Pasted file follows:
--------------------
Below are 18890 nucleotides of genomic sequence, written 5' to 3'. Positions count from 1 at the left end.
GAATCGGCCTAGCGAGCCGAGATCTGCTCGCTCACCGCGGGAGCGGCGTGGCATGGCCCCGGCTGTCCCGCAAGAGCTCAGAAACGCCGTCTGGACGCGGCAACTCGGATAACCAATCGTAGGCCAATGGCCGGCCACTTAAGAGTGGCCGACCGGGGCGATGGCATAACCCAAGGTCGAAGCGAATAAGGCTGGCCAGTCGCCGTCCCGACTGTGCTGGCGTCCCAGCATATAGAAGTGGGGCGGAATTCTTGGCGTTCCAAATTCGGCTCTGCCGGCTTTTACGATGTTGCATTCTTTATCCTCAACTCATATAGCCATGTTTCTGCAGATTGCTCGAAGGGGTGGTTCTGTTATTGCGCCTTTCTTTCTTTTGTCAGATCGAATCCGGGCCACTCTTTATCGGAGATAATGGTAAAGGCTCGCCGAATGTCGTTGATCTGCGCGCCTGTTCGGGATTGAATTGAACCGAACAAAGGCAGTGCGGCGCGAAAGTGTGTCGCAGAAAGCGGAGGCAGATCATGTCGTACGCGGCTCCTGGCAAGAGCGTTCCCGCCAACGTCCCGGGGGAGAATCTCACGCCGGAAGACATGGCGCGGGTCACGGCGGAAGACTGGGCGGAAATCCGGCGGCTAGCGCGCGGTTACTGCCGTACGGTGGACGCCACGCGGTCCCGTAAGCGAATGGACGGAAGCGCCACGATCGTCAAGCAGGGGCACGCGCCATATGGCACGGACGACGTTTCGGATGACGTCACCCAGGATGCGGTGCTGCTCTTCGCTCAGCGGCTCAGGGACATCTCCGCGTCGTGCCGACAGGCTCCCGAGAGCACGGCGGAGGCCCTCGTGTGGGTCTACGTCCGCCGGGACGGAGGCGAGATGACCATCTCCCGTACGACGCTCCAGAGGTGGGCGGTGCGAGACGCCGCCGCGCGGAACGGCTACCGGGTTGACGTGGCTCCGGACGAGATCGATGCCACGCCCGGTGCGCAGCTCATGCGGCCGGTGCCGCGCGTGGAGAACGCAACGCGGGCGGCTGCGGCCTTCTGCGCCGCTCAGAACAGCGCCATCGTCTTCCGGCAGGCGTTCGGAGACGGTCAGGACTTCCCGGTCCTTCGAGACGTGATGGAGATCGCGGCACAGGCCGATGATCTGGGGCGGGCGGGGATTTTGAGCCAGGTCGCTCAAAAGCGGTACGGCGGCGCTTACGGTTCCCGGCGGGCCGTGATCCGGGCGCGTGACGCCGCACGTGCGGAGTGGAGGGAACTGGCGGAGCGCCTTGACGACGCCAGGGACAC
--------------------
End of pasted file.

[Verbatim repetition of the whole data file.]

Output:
Below are 18890 nucleotides of genomic sequence, written 5' to 3'. Positions count from 1 at the left end.
GAATCGGCCTAGCGAGCCGAGATCTGCTCGCTCACCGCGGGAGCGGCGTGGCATGGCCCCGGCTGTCCCGCAAGAGCTCAGAAACGCCGTCTGGACGCGGCAACTCGGATAACCAATCGTAGGCCAATGGCCGGCCACTTAAGAGTGGCCGACCGGGGCGATGGCATAACCCAAGGTCGAAGCGAATAAGGCTGGCCAGTCGCCGTCCCGACTGTGCTGGCGTCCCAGCATATAGAAGTGGGGCGGAATTCTTGGCGTTCCAAATTCGGCTCTGCCGGCTTTTACGATGTTGCATTCTTTATCCTCAACTCATATAGCCATGTTTCTGCAGATTGCTCGAAGGGGTGGTTCTGTTATTGCGCCTTTCTTTCTTTTGTCAGATCGAATCCGGGCCACTCTTTATCGGAGATAATGGTAAAGGCTCGCCGAATGTCGTTGATCTGCGCGCCTGTTCGGGATTGAATTGAACCGAACAAAGGCAGTGCGGCGCGAAAGTGTGTCGCAGAAAGCGGAGGCAGATCATGTCGTACGCGGCTCCTGGCAAGAGCGTTCCCGCCAACGTCCCGGGGGAGAATCTCACGCCGGAAGACATGGCGCGGGTCACGGCGGAAGACTGGGCGGAAATCCGGCGGCTAGCGCGCGGTTACTGCCGTACGGTGGACGCCACGCGGTCCCGTAAGCGAATGGACGGAAGCGCCACGATCGTCAAGCAGGGGCACGCGCCATATGGCACGGACGACGTTTCGGATGACGTCACCCAGGATGCGGTGCTGCTCTTCGCTCAGCGGCTCAGGGACATCTCCGCGTCGTGCCGACAGGCTCCCGAGAGCACGGCGGAGGCCCTCGTGTGGGTCTACGTCCGCCGGGACGGAGGCGAGATGACCATCTCCCGTACGACGCTCCAGAGGTGGGCGGTGCGAGACGCCGCCGCGCGGAACGGCTACCGGGTTGACGTGGCTCCGGACGAGATCGATGCCACGCCCGGTGCGCAGCTCATGCGGCCGGTGCCGCGCGTGGAGAACGCAACGCGGGCGGCTGCGGCCTTCTGCGCCGCTCAGAACAGCGCCATCGTCTTCCGGCAGGCGTTCGGAGACGGTCAGGACTTCCCGGTCCTTCGAGACGTGATGGAGATCGCGGCACAGGCCGATGATCTGGGGCGGGCGGGGATTTTGAGCCAGGTCGCTCAAAAGCGGTACGGCGGCGCTTACGGTTCCCGGCGGGCCGTGATCCGGGCGCGTGACGCCGCACGTGCGGAGTGGAGGGAACTGGCGGAGCGCCTTGACGACGCCAGGGACAC